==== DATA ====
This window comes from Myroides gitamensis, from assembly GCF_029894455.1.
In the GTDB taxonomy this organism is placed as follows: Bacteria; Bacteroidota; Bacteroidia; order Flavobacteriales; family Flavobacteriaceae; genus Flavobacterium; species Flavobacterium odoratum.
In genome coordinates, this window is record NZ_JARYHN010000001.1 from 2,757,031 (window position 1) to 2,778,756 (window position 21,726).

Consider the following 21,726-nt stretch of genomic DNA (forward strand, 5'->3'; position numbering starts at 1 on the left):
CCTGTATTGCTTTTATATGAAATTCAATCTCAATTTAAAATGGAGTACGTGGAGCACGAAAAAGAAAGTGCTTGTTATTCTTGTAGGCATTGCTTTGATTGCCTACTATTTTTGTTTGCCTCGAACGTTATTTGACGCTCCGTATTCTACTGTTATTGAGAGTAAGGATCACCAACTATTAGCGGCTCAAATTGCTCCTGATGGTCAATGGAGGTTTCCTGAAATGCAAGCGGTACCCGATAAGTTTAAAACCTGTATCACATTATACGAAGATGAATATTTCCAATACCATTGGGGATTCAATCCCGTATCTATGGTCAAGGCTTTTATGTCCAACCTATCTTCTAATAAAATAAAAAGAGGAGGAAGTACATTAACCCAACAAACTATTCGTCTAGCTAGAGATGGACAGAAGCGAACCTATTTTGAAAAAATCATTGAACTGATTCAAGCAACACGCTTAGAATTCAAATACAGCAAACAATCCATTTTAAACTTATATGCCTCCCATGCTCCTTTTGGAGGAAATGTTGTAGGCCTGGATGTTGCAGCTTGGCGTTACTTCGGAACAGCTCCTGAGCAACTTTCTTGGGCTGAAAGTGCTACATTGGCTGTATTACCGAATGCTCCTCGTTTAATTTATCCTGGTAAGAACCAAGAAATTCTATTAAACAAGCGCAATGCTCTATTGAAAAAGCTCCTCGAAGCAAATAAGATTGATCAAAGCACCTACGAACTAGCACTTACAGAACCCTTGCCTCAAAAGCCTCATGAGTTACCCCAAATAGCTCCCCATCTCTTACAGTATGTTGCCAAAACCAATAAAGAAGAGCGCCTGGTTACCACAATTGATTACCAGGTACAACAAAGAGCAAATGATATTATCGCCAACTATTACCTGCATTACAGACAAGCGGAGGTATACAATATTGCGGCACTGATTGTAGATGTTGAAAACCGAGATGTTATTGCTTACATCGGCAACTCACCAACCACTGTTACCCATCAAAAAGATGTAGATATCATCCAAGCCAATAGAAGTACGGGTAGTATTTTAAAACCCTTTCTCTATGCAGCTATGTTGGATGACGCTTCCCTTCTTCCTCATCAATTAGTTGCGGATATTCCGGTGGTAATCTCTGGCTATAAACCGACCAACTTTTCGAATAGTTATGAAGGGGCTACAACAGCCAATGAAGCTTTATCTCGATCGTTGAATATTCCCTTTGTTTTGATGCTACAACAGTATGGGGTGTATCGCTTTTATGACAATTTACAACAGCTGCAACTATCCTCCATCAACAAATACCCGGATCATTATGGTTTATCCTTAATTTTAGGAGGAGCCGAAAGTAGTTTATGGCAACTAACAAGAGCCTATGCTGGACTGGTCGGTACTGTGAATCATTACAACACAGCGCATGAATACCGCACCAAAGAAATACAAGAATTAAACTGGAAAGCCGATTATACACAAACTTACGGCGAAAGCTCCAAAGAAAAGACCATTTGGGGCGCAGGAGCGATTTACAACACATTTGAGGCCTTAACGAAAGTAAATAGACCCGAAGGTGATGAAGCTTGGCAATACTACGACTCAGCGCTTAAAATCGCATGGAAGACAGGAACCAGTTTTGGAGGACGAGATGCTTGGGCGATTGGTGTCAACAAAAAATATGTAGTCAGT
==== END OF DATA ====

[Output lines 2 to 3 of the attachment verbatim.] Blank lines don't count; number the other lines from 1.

In the GTDB taxonomy this organism is placed as follows: Bacteria; Bacteroidota; Bacteroidia; order Flavobacteriales; family Flavobacteriaceae; genus Flavobacterium; species Flavobacterium odoratum.
In genome coordinates, this window is record NZ_JARYHN010000001.1 from 2,757,031 (window position 1) to 2,778,756 (window position 21,726).